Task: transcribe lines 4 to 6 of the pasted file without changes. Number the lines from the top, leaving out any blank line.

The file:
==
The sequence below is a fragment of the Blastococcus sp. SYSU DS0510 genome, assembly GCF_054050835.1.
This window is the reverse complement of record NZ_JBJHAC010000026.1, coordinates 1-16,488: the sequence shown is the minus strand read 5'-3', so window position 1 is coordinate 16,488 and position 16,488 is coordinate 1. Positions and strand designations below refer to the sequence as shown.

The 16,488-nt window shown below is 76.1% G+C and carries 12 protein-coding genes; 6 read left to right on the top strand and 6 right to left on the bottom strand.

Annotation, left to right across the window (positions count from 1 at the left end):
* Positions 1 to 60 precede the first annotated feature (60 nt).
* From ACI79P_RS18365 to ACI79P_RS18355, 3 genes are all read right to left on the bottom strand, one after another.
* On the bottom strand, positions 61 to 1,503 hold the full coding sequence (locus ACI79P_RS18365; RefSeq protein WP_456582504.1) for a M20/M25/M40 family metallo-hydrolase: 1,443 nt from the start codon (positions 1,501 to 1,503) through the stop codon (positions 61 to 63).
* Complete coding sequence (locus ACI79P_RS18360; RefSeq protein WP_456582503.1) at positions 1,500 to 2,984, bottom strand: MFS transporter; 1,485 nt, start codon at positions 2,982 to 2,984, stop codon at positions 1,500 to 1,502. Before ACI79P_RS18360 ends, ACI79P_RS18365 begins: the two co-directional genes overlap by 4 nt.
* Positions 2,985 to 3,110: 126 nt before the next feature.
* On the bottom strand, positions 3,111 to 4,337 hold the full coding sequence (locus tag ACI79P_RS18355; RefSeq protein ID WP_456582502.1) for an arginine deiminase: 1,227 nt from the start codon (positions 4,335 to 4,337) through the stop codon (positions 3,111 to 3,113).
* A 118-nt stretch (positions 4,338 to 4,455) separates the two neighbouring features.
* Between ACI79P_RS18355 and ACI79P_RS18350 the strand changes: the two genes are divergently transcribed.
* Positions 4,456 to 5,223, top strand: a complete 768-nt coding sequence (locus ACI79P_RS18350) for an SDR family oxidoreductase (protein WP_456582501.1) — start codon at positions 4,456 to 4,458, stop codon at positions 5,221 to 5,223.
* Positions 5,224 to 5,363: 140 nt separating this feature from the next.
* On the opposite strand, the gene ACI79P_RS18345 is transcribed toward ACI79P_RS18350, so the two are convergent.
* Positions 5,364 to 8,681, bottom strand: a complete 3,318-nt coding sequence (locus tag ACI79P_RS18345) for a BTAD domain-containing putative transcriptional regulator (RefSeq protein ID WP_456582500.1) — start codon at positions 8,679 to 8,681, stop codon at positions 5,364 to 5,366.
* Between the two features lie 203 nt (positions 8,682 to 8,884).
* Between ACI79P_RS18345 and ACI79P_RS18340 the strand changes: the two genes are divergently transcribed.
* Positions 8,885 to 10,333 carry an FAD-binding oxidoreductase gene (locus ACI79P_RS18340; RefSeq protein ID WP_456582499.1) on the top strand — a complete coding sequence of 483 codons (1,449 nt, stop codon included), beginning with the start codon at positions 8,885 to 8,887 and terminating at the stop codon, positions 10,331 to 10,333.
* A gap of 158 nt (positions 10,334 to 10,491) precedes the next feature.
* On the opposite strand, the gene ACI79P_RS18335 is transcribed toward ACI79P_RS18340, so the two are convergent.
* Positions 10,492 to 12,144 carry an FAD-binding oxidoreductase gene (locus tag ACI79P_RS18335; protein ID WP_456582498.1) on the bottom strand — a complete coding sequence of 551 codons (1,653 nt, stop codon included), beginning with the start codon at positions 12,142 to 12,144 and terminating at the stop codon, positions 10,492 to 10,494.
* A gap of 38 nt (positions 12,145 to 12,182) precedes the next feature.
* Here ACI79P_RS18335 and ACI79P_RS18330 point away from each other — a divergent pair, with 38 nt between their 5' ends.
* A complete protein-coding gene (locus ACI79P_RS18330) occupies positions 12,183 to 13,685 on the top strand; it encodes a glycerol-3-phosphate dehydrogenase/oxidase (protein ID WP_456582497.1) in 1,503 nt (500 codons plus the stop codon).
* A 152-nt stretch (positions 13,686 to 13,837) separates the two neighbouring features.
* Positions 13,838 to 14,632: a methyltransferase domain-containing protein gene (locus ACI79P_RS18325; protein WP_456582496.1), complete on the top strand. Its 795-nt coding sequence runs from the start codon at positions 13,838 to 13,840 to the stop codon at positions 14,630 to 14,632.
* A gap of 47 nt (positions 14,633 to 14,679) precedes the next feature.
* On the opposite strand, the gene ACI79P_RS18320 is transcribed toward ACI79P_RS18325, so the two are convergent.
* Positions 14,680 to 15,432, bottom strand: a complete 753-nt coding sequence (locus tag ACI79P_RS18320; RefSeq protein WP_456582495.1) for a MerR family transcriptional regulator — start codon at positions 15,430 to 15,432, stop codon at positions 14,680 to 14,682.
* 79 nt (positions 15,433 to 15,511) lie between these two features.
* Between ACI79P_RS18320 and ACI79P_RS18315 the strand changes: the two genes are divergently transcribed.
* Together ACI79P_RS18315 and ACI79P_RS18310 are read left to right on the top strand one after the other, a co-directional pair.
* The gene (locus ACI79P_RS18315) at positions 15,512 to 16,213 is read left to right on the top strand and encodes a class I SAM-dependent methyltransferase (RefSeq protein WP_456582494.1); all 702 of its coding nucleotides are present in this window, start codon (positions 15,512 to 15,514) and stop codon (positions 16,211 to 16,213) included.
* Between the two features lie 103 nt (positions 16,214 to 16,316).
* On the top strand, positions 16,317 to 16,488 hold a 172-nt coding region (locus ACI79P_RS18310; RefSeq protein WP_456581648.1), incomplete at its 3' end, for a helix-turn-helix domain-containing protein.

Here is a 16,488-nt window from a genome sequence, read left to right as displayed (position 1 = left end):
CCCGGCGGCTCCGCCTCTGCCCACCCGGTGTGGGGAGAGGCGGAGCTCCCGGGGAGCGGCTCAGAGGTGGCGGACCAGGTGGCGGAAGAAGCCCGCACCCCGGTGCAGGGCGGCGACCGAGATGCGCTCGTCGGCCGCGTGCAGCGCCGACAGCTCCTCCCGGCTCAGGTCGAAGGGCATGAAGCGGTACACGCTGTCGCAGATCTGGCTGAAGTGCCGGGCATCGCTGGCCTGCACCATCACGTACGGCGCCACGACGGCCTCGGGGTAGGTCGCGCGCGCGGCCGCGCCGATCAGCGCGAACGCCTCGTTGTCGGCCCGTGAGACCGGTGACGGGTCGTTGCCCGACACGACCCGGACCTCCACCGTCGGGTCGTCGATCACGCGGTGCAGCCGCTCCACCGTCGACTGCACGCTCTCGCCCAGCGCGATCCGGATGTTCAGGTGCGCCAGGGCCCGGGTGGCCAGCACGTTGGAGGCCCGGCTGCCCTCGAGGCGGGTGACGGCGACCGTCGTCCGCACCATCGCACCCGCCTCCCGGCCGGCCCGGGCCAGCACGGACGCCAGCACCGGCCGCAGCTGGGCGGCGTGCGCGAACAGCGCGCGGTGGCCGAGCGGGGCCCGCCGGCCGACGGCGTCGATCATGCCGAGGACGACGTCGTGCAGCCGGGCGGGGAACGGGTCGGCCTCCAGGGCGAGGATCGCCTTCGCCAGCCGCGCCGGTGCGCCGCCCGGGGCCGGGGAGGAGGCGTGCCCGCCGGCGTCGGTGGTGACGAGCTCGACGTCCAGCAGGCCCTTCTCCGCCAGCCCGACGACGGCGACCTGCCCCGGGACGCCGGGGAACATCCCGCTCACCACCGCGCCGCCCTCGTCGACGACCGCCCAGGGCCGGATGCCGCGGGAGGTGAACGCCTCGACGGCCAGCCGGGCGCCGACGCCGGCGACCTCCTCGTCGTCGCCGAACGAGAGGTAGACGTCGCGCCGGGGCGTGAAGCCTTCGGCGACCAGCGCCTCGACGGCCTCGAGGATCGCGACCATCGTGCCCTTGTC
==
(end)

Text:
Annotation, left to right across the window (positions count from 1 at the left end):
* Positions 1 to 60 precede the first annotated feature (60 nt).
* From ACI79P_RS18365 to ACI79P_RS18355, 3 genes are all read right to left on the bottom strand, one after another.